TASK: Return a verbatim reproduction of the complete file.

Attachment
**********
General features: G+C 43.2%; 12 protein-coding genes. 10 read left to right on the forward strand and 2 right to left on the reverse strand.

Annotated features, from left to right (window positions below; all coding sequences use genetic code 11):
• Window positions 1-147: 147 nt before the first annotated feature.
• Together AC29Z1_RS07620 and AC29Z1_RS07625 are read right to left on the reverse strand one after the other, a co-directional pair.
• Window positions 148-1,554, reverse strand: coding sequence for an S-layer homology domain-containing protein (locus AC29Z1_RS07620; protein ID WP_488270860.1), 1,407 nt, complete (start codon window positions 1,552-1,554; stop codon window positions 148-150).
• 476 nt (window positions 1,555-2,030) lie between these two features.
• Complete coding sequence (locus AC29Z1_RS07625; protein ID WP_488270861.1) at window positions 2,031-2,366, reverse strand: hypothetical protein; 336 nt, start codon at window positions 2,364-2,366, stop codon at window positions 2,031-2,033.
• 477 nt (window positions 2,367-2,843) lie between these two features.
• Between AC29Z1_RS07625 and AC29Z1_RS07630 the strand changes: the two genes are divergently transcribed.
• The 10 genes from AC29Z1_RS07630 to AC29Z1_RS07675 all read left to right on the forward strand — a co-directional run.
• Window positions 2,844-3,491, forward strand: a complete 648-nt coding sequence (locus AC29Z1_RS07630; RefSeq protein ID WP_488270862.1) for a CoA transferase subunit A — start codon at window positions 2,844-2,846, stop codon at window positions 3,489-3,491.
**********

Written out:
General features: G+C 43.2%; 12 protein-coding genes. 10 read left to right on the forward strand and 2 right to left on the reverse strand.

Annotated features, from left to right (window positions below; all coding sequences use genetic code 11):
• Window positions 1-147: 147 nt before the first annotated feature.
• Together AC29Z1_RS07620 and AC29Z1_RS07625 are read right to left on the reverse strand one after the other, a co-directional pair.
• Window positions 148-1,554, reverse strand: coding sequence for an S-layer homology domain-containing protein (locus AC29Z1_RS07620; protein ID WP_488270860.1), 1,407 nt, complete (start codon window positions 1,552-1,554; stop codon window positions 148-150).
• 476 nt (window positions 1,555-2,030) lie between these two features.
• Complete coding sequence (locus AC29Z1_RS07625; protein ID WP_488270861.1) at window positions 2,031-2,366, reverse strand: hypothetical protein; 336 nt, start codon at window positions 2,364-2,366, stop codon at window positions 2,031-2,033.
• 477 nt (window positions 2,367-2,843) lie between these two features.
• Between AC29Z1_RS07625 and AC29Z1_RS07630 the strand changes: the two genes are divergently transcribed.
• The 10 genes from AC29Z1_RS07630 to AC29Z1_RS07675 all read left to right on the forward strand — a co-directional run.
• Window positions 2,844-3,491, forward strand: a complete 648-nt coding sequence (locus AC29Z1_RS07630; RefSeq protein ID WP_488270862.1) for a CoA transferase subunit A — start codon at window positions 2,844-2,846, stop codon at window positions 3,489-3,491.